In a follow-up on the news of a Syracuse University student who contracted bacterial meningitis,  the Onondaga County Health Department confirmed the isolated case of serogroup B meningococcal meningitis.

Meningitis symptoms/Public domain image/Mikael Häggström
Meningitis symptoms/Public domain image/Mikael Häggström

The individual, who was hospitalized, has since been discharged and is recovering at home. The student’s close contacts, who are at increased risk of infection from this case, have been identified and provided with antibiotic prophylaxis. The general Syracuse University community is not at increased risk from this isolated case.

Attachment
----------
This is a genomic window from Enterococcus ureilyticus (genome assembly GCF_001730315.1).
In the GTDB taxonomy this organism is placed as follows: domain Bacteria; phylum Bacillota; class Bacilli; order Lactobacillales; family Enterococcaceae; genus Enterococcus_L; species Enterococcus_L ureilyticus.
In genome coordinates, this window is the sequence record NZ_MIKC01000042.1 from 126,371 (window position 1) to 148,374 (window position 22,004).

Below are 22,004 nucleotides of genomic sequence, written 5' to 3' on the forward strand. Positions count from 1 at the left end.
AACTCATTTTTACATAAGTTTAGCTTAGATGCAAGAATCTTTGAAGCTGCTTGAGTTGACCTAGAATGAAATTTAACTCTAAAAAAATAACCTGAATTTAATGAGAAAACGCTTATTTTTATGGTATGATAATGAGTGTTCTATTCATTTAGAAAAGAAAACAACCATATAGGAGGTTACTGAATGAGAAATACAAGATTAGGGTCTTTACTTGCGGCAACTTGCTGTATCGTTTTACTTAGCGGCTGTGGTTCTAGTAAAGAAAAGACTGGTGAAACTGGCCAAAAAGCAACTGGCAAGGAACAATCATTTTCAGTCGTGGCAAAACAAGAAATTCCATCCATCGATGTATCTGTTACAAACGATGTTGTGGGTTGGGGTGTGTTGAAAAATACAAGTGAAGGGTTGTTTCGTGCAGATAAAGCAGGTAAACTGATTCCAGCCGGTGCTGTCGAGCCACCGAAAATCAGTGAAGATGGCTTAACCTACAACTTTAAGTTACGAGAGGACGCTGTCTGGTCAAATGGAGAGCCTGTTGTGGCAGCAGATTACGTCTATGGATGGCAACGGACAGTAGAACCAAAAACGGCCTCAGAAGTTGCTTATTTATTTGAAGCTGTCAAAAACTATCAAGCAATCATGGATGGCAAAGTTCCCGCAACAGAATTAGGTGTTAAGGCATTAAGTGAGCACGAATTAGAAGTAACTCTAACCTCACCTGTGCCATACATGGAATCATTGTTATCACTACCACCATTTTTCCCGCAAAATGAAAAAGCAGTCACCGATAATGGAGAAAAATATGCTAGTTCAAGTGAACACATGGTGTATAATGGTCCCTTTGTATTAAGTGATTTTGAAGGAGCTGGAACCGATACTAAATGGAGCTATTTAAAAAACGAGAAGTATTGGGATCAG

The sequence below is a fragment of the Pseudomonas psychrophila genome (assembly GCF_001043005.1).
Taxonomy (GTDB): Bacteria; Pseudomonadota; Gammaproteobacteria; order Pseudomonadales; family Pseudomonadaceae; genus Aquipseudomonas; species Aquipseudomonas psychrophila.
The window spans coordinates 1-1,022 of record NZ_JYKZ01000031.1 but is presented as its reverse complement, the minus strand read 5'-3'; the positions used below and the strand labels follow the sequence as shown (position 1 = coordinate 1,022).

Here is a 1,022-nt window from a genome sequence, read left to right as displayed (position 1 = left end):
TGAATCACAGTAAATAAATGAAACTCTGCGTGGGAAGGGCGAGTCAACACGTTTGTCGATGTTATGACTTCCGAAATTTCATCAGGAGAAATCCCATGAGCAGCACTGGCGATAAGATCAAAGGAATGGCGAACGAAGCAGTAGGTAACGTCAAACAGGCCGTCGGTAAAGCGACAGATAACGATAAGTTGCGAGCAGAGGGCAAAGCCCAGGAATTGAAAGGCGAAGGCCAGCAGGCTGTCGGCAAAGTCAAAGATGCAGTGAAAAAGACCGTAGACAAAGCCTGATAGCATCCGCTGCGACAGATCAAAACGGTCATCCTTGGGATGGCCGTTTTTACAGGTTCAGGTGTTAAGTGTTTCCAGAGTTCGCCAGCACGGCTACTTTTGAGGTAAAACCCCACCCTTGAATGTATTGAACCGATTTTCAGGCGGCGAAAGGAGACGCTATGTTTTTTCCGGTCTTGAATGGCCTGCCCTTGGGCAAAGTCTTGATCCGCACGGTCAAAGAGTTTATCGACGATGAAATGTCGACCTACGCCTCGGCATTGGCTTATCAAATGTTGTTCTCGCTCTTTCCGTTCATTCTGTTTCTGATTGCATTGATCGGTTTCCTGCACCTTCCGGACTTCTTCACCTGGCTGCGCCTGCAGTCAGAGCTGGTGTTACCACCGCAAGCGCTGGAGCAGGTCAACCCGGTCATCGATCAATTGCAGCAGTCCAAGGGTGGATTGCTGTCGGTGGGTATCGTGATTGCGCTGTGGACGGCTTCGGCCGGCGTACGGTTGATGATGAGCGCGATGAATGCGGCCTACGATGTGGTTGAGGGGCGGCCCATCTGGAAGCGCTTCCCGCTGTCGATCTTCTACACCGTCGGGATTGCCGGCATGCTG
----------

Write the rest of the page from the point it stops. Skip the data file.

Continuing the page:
Meningococcal disease is a rare, but very serious illness caused by a type of bacterium called Neisseria meningitidis. People spread meningococcal bacteria to other people by sharing respiratory and throat secretions (saliva or spit). Generally, it takes close contact (for example, coughing or kissing) or lengthy contact to spread these bacteria. Fortunately, they are not as contagious as germs that cause the common cold or the flu. People do not catch them through casual contact or by breathing air where someone with meningococcal disease has been.

Vaccination is one of the most effective ways to prevent meningococcal disease. Other ways to prevent infection include washing your hands often and avoiding sharing things like silverware, drinking containers, lipstick, and smoking materials.